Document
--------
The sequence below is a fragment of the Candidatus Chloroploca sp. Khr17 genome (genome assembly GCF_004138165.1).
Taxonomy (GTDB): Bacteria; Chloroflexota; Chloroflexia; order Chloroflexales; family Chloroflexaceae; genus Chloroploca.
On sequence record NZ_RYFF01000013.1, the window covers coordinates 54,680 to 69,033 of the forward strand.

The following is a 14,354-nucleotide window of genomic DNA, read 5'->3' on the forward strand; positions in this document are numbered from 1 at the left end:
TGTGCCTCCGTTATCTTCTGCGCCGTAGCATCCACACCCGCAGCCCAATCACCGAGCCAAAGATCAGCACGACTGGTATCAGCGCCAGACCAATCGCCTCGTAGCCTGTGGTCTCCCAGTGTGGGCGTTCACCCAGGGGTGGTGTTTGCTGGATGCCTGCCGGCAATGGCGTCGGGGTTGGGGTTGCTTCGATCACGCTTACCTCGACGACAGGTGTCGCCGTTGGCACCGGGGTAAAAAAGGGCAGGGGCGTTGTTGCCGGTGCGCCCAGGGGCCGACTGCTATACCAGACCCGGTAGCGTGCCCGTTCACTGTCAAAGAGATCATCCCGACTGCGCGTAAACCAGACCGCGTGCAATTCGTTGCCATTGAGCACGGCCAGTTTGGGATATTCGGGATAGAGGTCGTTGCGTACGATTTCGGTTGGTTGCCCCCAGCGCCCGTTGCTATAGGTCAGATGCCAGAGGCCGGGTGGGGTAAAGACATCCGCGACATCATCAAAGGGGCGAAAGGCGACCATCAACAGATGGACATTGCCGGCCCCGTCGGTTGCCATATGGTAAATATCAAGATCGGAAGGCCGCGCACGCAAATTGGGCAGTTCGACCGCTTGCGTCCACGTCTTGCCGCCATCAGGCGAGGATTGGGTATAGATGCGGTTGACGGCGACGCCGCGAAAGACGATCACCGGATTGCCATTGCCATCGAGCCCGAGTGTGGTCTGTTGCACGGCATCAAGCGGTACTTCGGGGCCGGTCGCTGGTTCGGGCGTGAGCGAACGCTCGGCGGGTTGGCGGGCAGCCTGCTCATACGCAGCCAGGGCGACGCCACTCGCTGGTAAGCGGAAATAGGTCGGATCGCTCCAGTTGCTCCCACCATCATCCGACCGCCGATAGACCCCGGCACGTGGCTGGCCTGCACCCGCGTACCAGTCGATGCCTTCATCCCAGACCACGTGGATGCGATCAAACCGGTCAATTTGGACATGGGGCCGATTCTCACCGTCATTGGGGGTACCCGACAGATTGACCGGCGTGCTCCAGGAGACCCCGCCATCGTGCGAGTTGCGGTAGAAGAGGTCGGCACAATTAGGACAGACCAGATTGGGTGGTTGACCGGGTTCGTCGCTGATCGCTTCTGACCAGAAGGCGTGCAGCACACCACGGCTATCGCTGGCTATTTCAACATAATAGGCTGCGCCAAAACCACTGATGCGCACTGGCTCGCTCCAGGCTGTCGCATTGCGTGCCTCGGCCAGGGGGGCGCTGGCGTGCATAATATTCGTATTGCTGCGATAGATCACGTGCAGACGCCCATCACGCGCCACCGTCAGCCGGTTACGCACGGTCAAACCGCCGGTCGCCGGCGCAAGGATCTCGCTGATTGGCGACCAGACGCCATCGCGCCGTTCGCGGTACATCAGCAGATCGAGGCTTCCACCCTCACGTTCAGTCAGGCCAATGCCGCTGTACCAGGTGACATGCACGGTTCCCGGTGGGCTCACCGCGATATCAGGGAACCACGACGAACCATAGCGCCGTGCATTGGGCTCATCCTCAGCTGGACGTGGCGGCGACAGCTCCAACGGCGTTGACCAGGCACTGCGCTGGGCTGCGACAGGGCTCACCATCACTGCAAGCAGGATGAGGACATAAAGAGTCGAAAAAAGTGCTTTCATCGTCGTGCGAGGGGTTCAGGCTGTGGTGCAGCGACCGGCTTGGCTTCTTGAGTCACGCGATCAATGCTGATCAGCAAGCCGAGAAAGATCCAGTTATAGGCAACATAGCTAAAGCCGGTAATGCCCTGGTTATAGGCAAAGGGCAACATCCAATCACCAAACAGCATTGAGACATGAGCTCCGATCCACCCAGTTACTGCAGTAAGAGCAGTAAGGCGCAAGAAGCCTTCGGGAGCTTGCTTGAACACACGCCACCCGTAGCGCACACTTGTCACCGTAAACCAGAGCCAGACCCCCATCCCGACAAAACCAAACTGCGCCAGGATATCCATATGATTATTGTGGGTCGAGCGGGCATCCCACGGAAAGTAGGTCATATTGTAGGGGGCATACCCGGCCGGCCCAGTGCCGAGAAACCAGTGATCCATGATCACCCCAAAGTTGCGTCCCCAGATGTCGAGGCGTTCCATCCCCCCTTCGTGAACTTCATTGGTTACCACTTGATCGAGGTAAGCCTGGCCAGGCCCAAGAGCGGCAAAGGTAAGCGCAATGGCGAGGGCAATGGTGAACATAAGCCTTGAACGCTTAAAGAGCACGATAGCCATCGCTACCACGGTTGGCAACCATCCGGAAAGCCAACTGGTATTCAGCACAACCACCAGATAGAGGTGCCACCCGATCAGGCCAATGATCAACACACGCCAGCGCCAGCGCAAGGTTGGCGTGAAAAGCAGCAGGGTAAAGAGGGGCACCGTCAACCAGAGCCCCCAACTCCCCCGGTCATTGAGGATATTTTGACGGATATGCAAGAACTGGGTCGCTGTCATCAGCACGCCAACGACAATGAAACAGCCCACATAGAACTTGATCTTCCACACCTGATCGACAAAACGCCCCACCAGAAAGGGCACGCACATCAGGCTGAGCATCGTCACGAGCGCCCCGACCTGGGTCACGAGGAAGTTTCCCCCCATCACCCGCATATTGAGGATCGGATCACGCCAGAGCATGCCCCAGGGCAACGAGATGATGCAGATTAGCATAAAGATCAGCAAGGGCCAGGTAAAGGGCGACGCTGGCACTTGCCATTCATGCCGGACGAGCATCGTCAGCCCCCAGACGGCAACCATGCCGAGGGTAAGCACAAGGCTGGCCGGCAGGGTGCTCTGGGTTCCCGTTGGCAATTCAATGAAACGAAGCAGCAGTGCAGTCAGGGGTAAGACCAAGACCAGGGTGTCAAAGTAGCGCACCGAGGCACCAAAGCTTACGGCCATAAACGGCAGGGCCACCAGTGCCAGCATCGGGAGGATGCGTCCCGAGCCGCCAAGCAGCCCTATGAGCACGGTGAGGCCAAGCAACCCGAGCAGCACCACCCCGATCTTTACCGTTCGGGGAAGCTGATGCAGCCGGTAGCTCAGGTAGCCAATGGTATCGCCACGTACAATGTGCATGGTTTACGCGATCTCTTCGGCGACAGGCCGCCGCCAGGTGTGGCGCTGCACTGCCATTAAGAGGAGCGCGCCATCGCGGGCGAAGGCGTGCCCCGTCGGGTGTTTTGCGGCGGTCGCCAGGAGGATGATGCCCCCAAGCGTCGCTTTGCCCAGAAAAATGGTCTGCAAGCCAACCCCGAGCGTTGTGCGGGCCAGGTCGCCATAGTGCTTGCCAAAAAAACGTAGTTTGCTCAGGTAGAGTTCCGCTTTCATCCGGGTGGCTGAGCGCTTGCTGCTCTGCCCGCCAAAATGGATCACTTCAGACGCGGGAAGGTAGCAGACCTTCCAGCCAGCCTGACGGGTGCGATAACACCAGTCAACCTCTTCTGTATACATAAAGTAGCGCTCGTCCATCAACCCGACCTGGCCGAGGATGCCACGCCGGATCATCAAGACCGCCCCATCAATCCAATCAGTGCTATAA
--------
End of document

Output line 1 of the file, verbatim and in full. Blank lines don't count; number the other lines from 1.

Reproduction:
The sequence below is a fragment of the Candidatus Chloroploca sp. Khr17 genome (genome assembly GCF_004138165.1).